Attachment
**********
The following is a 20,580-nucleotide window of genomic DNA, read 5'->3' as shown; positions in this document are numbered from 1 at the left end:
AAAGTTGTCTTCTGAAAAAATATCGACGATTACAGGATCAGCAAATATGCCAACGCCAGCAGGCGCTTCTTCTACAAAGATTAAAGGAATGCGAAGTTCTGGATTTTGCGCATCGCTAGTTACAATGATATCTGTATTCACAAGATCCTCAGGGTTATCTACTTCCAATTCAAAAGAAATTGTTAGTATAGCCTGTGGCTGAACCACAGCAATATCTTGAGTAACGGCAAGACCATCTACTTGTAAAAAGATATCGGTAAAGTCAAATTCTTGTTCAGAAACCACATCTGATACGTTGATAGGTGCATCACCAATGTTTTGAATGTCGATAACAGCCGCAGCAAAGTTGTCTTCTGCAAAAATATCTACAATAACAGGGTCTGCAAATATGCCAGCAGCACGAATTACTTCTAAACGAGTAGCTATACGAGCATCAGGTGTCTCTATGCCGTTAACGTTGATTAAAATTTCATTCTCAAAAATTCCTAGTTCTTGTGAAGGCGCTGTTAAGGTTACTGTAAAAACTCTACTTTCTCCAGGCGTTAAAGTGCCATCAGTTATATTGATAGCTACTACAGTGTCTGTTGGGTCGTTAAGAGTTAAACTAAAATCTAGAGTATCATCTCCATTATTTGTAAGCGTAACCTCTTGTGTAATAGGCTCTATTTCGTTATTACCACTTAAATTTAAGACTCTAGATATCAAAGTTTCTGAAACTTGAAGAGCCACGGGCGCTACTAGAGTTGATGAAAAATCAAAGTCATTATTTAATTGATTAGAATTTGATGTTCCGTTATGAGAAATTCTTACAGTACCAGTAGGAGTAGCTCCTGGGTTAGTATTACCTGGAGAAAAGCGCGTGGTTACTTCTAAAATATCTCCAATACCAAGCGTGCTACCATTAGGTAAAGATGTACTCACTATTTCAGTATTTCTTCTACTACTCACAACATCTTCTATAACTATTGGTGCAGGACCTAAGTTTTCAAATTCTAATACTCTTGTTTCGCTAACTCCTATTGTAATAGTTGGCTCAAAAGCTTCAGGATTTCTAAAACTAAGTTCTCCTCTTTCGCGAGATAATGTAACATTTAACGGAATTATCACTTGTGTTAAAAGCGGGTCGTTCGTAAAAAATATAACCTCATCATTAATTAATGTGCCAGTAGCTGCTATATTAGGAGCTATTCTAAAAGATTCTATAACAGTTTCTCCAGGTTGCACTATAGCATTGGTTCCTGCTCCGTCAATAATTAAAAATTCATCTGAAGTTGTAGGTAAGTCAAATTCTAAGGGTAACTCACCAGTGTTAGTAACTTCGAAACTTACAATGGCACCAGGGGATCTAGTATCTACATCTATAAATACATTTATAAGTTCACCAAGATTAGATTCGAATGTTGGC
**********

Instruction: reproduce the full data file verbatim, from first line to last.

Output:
The following is a 20,580-nucleotide window of genomic DNA, read 5'->3' as shown; positions in this document are numbered from 1 at the left end:
AAAGTTGTCTTCTGAAAAAATATCGACGATTACAGGATCAGCAAATATGCCAACGCCAGCAGGCGCTTCTTCTACAAAGATTAAAGGAATGCGAAGTTCTGGATTTTGCGCATCGCTAGTTACAATGATATCTGTATTCACAAGATCCTCAGGGTTATCTACTTCCAATTCAAAAGAAATTGTTAGTATAGCCTGTGGCTGAACCACAGCAATATCTTGAGTAACGGCAAGACCATCTACTTGTAAAAAGATATCGGTAAAGTCAAATTCTTGTTCAGAAACCACATCTGATACGTTGATAGGTGCATCACCAATGTTTTGAATGTCGATAACAGCCGCAGCAAAGTTGTCTTCTGCAAAAATATCTACAATAACAGGGTCTGCAAATATGCCAGCAGCACGAATTACTTCTAAACGAGTAGCTATACGAGCATCAGGTGTCTCTATGCCGTTAACGTTGATTAAAATTTCATTCTCAAAAATTCCTAGTTCTTGTGAAGGCGCTGTTAAGGTTACTGTAAAAACTCTACTTTCTCCAGGCGTTAAAGTGCCATCAGTTATATTGATAGCTACTACAGTGTCTGTTGGGTCGTTAAGAGTTAAACTAAAATCTAGAGTATCATCTCCATTATTTGTAAGCGTAACCTCTTGTGTAATAGGCTCTATTTCGTTATTACCACTTAAATTTAAGACTCTAGATATCAAAGTTTCTGAAACTTGAAGAGCCACGGGCGCTACTAGAGTTGATGAAAAATCAAAGTCATTATTTAATTGATTAGAATTTGATGTTCCGTTATGAGAAATTCTTACAGTACCAGTAGGAGTAGCTCCTGGGTTAGTATTACCTGGAGAAAAGCGCGTGGTTACTTCTAAAATATCTCCAATACCAAGCGTGCTACCATTAGGTAAAGATGTACTCACTATTTCAGTATTTCTTCTACTACTCACAACATCTTCTATAACTATTGGTGCAGGACCTAAGTTTTCAAATTCTAATACTCTTGTTTCGCTAACTCCTATTGTAATAGTTGGCTCAAAAGCTTCAGGATTTCTAAAACTAAGTTCTCCTCTTTCGCGAGATAATGTAACATTTAACGGAATTATCACTTGTGTTAAAAGCGGGTCGTTCGTAAAAAATATAACCTCATCATTAATTAATGTGCCAGTAGCTGCTATATTAGGAGCTATTCTAAAAGATTCTATAACAGTTTCTCCAGGTTGCACTATAGCATTGGTTCCTGCTCCGTCAATAATTAAAAATTCATCTGAAGTTGTAGGTAAGTCAAATTCTAAGGGTAACTCACCAGTGTTAGTAACTTCGAAACTTACAATGGCACCAGGGGATCTAGTATCTACATCTATAAATACATTTATAAGTTCACCAAGATTAGATTCGAATGTTGGC